“While the Administration is busy seeking to authorize China and other countries to steal innovative U.S. technology, much-needed American leadership is lacking when it comes to solving actual problems on the ground in developing countries.” — Tillis letter to Tai
Yesterday, Senator Thom Tillis (R-NC), the Ranking Member on the Senate IP Subcommittee, wrote to Ambassador Katherine Tai, the United States Trade Representative who is responsible for negotiating an IP Waiver to the Trade-Related Aspects of Intellectual Property Rights (TRIPS) Agreement with the World Trade Organization (WTO). This TRIPS IP Waiver is generated by proposals submitted by South Africa and India and seeks the waiver patent and trade secret protections relating to COVID-19 innovations. This is the fifth such letter Tillis has sent Tai.
As noted by Senator Tillis and many commentators, including here on IPWatchdog, the proposed TRIPS IP Waiver is nothing more than an attempt to steal intellectual property rights covering important innovations that took nearly a generation to bring to fruition. And now we have definitive proof.
South Africa’s Surplus Exposes the Real Problem
Even as the WTO is presently working with nations sympathetic to the South African and Indian proposal, including the United States government, which has shockingly announced that it supports the forced transfer of property rights from innovators to everyone, we learn that South Africa has more vaccine than they can use.
According to Reuters, “South Africa has asked Johnson & Johnson and Pfizer to delay delivery of COVID-19 vaccines because it now has too much stock, health ministry officials said, as vaccine hesitancy slows an inoculation campaign.”
“Clearly their desire for a TRIPS waiver has less to do with vaccination efforts and more to do with their long-standing efforts to steal American intellectual property by forced technology transfer,” wrote Senator Tillis after learning that South Africa, which started the push for the waiver related to COVID-19 vaccine technologies and innovations, has a vaccine surplus.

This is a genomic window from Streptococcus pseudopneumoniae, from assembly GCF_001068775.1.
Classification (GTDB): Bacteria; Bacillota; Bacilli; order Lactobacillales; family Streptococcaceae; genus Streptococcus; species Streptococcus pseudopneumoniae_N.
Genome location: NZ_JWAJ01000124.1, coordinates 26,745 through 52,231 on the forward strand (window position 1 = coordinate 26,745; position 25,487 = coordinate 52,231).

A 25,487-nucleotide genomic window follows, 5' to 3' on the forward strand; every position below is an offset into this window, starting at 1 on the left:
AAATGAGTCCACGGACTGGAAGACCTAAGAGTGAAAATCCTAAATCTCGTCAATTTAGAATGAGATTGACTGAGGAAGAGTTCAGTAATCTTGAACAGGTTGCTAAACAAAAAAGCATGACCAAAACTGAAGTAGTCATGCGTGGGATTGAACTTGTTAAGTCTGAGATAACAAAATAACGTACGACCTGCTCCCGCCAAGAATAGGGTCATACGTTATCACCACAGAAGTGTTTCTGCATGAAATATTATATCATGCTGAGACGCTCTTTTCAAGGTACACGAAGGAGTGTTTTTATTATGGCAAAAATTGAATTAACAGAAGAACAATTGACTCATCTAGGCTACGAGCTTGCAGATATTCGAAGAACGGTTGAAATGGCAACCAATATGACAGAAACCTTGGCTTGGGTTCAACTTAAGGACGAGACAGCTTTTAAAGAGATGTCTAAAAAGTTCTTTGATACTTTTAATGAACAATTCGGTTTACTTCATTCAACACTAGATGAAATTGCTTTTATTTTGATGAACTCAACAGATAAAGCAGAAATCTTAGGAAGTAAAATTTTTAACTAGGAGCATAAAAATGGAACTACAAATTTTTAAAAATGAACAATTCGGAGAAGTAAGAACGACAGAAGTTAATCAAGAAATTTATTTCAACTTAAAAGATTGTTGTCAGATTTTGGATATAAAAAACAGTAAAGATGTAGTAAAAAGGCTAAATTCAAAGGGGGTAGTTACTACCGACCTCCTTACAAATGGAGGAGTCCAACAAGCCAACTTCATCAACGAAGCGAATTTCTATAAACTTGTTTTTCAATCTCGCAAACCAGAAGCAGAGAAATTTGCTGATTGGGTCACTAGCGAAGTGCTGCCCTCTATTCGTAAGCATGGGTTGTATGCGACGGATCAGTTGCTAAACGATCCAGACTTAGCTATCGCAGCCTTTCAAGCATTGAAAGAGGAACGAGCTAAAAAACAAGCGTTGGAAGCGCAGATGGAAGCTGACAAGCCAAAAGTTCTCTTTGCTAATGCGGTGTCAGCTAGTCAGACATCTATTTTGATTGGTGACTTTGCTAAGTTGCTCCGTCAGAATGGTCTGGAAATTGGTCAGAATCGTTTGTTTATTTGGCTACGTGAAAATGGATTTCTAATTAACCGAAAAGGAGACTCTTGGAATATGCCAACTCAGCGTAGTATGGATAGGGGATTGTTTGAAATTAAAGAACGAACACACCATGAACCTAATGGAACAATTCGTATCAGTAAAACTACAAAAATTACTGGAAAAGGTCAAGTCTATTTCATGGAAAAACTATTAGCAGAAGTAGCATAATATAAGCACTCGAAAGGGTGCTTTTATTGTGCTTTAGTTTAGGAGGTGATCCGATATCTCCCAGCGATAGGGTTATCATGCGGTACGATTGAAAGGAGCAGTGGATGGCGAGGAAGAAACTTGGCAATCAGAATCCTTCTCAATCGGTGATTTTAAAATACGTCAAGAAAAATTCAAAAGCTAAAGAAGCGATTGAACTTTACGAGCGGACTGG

“The fundamental assumption that intellectual property is a barrier to production and sharing vaccines is wrong,” Tillis’ letter goes on, which is obviously true given the abundance of supply of vaccine. If patent and other intellectual property rights were, in fact, a barrier, there would not be a surplus to the point where South Africa is asking for shipments to cease. To the contrary, if patents and other forms of intellectual property were a barrier to production and sharing of vaccines there would be a shortage, which is not the case.
“The Administration’s misplaced focus and politicization of this critical issue poses grave risks. By undermining property rights, the United States risks jeopardizing our ability to respond to the next pandemic because American companies and workers can no longer have faith that our laws will be respected and their property protected,” Tillis wrote. “While the Administration is busy seeking to authorize China and other countries to steal innovative U.S. technology, much-needed American leadership is lacking when it comes to solving actual problems on the ground in developing countries—like shortages of healthcare workers, lack of availability of syringes, and a lack of the ‘cold chain’ necessary to transport and store doses.”
Need to Refocus
Although not as sexy as waiving intellectual property rights, and unlikely to make U.S. negotiators as popular among the technology-taking countries, a focus on the planning, logistics and last mile issues associated with delivering vaccines would be far more productive than forcing technology transfer and allowing those not competent to manufacture safe and reliable vaccines to compete for the supply chain resources necessary to produce and distribute vaccines around the world. This is particularly true where South Africa has more vaccines than it can use and early evidence suggests that even current vaccines provide protections against the Omicron variant.